Pattern Testing has always sounded like an enjoyable adventure. So I was excited when Meg of Sew Liberated Designs was looking for testers for her new Stasia Dress and Tee. I’ve used Meg’s patterns before and knew this would be great. And, it was!
I love the Stasia Dress and Tee!! It’s a beautifully designed pattern for knits and includes two skirt and sleeve lengths as well as a sleeveless version. That would be enough, but generous Meg also included a close-fitting, layering tee or tank in the pattern. It’s almost a whole wardrobe and the size range extends to 24!
My other current thrill is Coats and Clark’s new Eloflex Stretch Thread and this was a great opportunity to use it. It’s perfect for sewing knit seams and hems on a sewing machine because it retains it’s stretch beautifully. No more pop when you’re seams and hems stretch! You can click here to learn more about Eloflex. (Stay tuned to The Sewful LIfe for a chance to win your own supply of Eloflex soon!)
I’m totally crushed on the Stasia Dress with it’s gorgeous scoopy neckline and v-waist front bodice, but I also love re-inventing patterns. So, for my third test, I purchased a yummy fabric from local Pacific Fabrics, shortened the skirt to a peplum length and wow – I’m in love with this pattern hack. (The lovely fabriccis still on their web site.) You’re absolutely going to want to do this, so here’s my tutorial!
- Trace regular length Stasia Dress Skirt front and back pattern pieces onto pattern paper and measure the center front length. Make a note of this length.
- Determine your Peplum length by measuring from your waist to the peplum skirt length you would like. Subtract 1” from this measurement to accommodate the hem and seam allowance already included in the original skirt piece. Make a note of this calculation.
- To determine the amount you will shorten the original skirt pattern piece, subtract the length you noted in step 2, from the original length you measured in step 3. Make a note of this calculation right on your pattern piece.
- Your equation will be Step 1 – Step 2 = Amount to Shorten
- For my peplum the equation was 20” – 13”= 7”
- Cut the pattern you traced in step 1 along the Shorten/Lengthen line. You will use this line so that you can retain the original flair of the skirt. Don’t cheat and take the length off the hemline! It’s adorable with the original flair and adorable is a good thing!
- Slide the bottom of the skirt pattern up and over the top of the skirt pattern. You will overlap the two pieces by the amount you determined in step 3. The side seams will be uneven, but you will keep the center front seamlines of the cut pieces even with each other. In the picture above, I folded the pattern piece in towards the center seam to even up the side seam.
- Measure the amount you overlapped at the center front and at the side seams to ensure the pieces are overlapped evenly. Tape or pin the two pieces together.
- Confession time! Because I’m impatient, I used my Peplum Skirt pattern taped together as in step 6. I used a ruler slanted along the side and cut along the ruler with a rotary cutter. It worked just fine, but because I am now SO excited about this peplum version, I will be making an actual Peplum Skirt pattern piece and I suggest that you do, too. Here’s how to do it:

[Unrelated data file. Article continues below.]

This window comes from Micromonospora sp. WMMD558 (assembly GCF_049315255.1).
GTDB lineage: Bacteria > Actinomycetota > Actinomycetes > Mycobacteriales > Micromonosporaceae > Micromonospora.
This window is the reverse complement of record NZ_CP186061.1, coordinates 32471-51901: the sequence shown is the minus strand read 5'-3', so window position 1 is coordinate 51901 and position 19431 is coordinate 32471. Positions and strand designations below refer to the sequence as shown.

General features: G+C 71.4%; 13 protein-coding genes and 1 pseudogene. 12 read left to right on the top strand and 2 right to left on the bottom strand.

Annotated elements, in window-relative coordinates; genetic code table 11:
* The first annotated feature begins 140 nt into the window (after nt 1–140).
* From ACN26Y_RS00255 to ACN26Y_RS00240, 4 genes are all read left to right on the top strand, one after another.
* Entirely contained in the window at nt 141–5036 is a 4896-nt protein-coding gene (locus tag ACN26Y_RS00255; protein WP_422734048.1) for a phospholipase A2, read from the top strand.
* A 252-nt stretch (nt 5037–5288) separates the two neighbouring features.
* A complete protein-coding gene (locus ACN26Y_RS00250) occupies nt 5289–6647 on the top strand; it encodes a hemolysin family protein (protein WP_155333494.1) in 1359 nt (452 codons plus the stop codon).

- Lay your taped skirt piece from step 6 on top of another piece of pattern tracing paper or material. Secure it with pattern weights or pins.
- You will have a significant gap between the taped pieces along the side seamline. Angle a ruler from the side waist edge to hem edge. Holding the ruler securely, trace a new side seamline on the new piece of pattern tracing paper.
- Trace the rest of the skirt onto the pattern tracing paper and remove the taped skirt pattern piece.
- Label your new Peplum Skirt pattern as you normally would and be sure to note that this is the peplum length.
- Repeat steps 1 thru’ 7 for the Back Skirt pattern piece.
You can go back to Meg’s lovely sewing instructions now. There are no differences in sewing directions for my peplum version, so just follow the steps for the Stasia Dress. Be sure to read Meg’s excellent discussion and tips for sewing knits included in the instructions!
That was easy, right? And, it makes the lovely Stasia Dress and Tee even more marvelous for your Handmade Wardrobe. You see two different fabrics in my pictures because I’m already working on another peplum version. The red one will have a white stretch lace yoke and sleeves and I’m REALLY excited about it. (Hmmm – that sounds like another blog post, doesn’t it?!)
A few links of importance for you:
- Purchase the marvelous Stasia Dress and Tee PDF Pattern right here.
- Learn more about the incredible Eloflex Stretch thread I used for all my sewing machine stitching by clicking here. If you can’t find it locally, click here.
- See the Sew Liberated Esme Top I made last Spring in my Me Made May – Week One post. Click here and look for Day 6.
Thank you Sew Liberated for letting me test Stasia and expanding my Sewful Life. It was bolts and spools of fun and I am very grateful!
Moment of Further Truth:
Sew Liberated provided the Stasia Dress and Tee pattern to me and Coats and Clark provided me with samples of Eloflex thread. This post includes affiliate links and I may receive a small payment if you make a purchase using that link. Thank you if you do – it helps to keep The Sewful Life stitching along and I sincerely appreciate your support. But, the rest of this is all me and I only gush about things if I truly believe in them!